Saturday, June 25, 2016

Weekend reading links

1. On the US Pharma industry,
A recent Plos One study found that about 36 percent of all new drugs approved in the United States between 1988 and 2005 were protected solely by secondary, or trivial, patents.
There are as many as 8.2m assault-style weapons at large in the US, which almost certainly exceeds that of any uniformed armoury in the world, barring the Russian and Chinese militaries. That is without mentioning the more than 300m estimated smaller firearms in US homes.
3. Is Uber leading a race to elimination in the car aggregator market? The company plans to undertake more fund-raising, bringing its total mobilization to $15 bn since starting out in 2009 and its valuation to $68 bn, and it has no plans in the foreseeable future to go public. To put this in perspective, when Amazon went public in 1997, it raised $54 million and was valued at $438 million! So what is the game plan?
Every time Uber raises another $1 billion, venture capital investors and others may find it less attractive to back one of Uber’s many rivals: Didi Chuxing, Lyft, Gett, Halo, Juno. In other words, Uber’s fund-raising efforts have seemingly become part of the contest: It’s not just a rivalry over customers and drivers; it’s a war of attrition, a mad scramble to starve the competition of cash. At the moment, Uber’s success has had the opposite effect: It has spawned a long list of rivals, big and little guys who say, “We can do it too.” But over time, as the smaller competitors run out of cash — after heavily subsidizing riders in an effort to steal business from Uber — venture capitalists should be less inclined to put up even more cash to go up against Fortress Uber.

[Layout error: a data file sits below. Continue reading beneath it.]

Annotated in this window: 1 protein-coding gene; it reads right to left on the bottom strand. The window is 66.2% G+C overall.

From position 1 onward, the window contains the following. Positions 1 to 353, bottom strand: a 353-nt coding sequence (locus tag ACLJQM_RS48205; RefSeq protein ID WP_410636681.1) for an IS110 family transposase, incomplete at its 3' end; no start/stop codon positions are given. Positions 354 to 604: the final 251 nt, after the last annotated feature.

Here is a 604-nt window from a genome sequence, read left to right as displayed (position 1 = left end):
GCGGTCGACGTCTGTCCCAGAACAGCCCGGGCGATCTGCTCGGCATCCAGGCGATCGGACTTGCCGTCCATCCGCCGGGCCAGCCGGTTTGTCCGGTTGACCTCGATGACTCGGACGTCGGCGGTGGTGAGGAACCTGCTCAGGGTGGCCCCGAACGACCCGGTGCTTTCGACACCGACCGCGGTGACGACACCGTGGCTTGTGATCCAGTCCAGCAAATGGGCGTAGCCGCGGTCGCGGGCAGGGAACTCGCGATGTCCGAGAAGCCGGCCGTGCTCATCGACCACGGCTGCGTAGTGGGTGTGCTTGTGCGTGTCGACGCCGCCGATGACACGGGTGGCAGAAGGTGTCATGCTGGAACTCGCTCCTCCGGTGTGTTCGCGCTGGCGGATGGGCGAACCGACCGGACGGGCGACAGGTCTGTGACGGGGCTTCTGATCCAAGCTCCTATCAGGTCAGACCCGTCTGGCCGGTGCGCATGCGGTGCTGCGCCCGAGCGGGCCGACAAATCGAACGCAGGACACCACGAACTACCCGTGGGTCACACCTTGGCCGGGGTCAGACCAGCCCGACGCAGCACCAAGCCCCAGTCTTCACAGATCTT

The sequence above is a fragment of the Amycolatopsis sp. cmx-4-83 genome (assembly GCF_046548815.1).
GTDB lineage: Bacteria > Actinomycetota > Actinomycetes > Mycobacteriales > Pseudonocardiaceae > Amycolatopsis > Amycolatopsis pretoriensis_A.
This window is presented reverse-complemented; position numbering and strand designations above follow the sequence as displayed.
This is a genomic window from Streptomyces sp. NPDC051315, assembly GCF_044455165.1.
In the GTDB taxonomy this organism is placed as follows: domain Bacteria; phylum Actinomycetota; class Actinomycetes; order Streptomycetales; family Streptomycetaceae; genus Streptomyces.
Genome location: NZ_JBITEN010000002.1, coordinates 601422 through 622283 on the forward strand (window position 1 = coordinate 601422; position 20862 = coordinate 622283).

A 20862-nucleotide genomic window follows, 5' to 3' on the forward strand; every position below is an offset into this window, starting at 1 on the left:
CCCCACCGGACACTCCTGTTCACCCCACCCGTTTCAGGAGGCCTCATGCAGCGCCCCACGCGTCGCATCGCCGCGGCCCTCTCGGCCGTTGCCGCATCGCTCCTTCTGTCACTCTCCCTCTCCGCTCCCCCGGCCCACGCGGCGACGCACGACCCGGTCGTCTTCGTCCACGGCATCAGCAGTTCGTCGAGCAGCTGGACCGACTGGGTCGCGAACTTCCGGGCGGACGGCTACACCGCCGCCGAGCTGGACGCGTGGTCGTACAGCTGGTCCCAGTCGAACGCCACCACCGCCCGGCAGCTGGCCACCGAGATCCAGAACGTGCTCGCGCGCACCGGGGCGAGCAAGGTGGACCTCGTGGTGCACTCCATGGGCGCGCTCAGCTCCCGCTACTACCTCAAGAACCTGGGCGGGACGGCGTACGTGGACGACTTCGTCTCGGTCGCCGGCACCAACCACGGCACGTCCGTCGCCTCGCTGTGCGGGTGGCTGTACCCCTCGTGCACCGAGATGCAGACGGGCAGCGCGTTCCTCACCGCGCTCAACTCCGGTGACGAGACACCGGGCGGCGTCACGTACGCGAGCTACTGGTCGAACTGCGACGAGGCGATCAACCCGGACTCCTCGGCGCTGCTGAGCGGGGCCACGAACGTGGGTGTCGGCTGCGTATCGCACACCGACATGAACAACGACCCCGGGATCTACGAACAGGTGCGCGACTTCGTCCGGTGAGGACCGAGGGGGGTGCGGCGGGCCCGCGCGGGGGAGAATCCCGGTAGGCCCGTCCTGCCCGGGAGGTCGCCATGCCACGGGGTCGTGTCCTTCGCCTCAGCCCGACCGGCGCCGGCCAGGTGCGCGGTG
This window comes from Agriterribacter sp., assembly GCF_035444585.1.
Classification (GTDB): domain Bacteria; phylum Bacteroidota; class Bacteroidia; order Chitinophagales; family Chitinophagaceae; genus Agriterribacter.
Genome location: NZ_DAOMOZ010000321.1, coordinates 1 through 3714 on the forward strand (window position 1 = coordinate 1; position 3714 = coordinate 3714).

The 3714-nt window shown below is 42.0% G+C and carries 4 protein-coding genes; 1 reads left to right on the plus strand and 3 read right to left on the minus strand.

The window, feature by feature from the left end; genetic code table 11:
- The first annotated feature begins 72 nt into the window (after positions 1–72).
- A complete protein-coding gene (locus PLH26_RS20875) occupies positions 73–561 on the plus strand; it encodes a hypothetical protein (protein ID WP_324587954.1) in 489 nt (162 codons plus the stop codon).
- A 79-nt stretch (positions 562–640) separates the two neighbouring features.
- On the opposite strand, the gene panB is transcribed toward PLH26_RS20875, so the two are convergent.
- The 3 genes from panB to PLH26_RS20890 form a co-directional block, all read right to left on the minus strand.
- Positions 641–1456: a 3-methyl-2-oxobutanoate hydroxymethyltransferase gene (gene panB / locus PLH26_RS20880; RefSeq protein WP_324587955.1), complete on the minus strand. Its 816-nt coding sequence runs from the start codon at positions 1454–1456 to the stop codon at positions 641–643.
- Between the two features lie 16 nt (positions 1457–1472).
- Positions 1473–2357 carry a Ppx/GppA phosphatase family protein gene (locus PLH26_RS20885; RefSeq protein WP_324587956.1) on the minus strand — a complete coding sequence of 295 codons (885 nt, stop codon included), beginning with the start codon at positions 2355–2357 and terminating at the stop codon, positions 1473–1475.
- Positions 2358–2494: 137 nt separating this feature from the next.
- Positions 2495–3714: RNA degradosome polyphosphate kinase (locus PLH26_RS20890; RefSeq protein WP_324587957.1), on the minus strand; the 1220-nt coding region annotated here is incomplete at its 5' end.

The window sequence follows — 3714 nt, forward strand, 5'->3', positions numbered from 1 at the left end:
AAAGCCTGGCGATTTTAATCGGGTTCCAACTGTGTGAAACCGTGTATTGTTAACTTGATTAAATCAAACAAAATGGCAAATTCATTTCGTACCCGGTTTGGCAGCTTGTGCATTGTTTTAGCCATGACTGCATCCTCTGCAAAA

Uber’s fund-raising arms race comes against the backdrop of falling valuations for many Silicon Valley unicorns — private companies worth $1 billion or more. So there’s clearly a rush to take the money while it’s still available... So far, Uber is clearly winning the valuation game: It is worth more than virtually all of its rivals combined... Uber is currently on track to lose about $2 billion annually in China and India as it heavily subsidizes customers and drivers to gain market share.
This is clearly a race to the bottom, where only those with enough firepower will survive. But the end game could turn out different than anticipated, especially if the markets itself shrinks considerably once the subsidies are removed. 

4. More on this from this fascinating essay on Uber's challenges in China, where Didi Kuadi dominates, and where ride-sharing apps and aggregators are still not fully legal, and Uber China is an independent entity,
Typically, Uber takes a cut of about 25 per cent of the passenger’s fare and passes the rest of the fare on to the driver. Costs are kept low because Uber doesn’t employ the drivers, or own the cars. However, in China, Uber pays drivers a multiple of the passenger’s fare, meaning that the company loses money on most rides. Other Chinese ride-hailing companies employ a similar strategy... Many drivers for Uber say they would not be driving if it weren’t for the bonuses, while passengers also say they would ride less if the services became more expensive... While Uber’s services include luxury cars, cheaper rides are a bulwark of Uber’s business in China. Uber’s carpool service, with fares as low as Rmb2 (21 pence) accounts for more than half of rides in several key cities... removing subsidies altogether will not be easy. Examples from other markets show that heavily subsidised businesses sometimes just evaporate once the subsidies disappear. The taxi-hailing business of Didi and Kuaidi, which was initially fuelled by subsidies, is now a tiny fraction of their merged business and generates no revenues. Smaller ride-hailing companies in other markets, such as EasyTaxi in Jakarta, found that their business dried up completely when subsidies ended.
5. Livemint points to an India Ratings report on the asset quality of the country's top 500 corporate borrowers. It classifies their loans into four categories - stressed, elevated risk of refinance (ERR), medium ease of refinance (MER) and high ease of refinance (HER). The stressed loans form a counter-party to the Rs 5.8 trillion stressed loan book of the country's banks as on end-March 2016. The report says,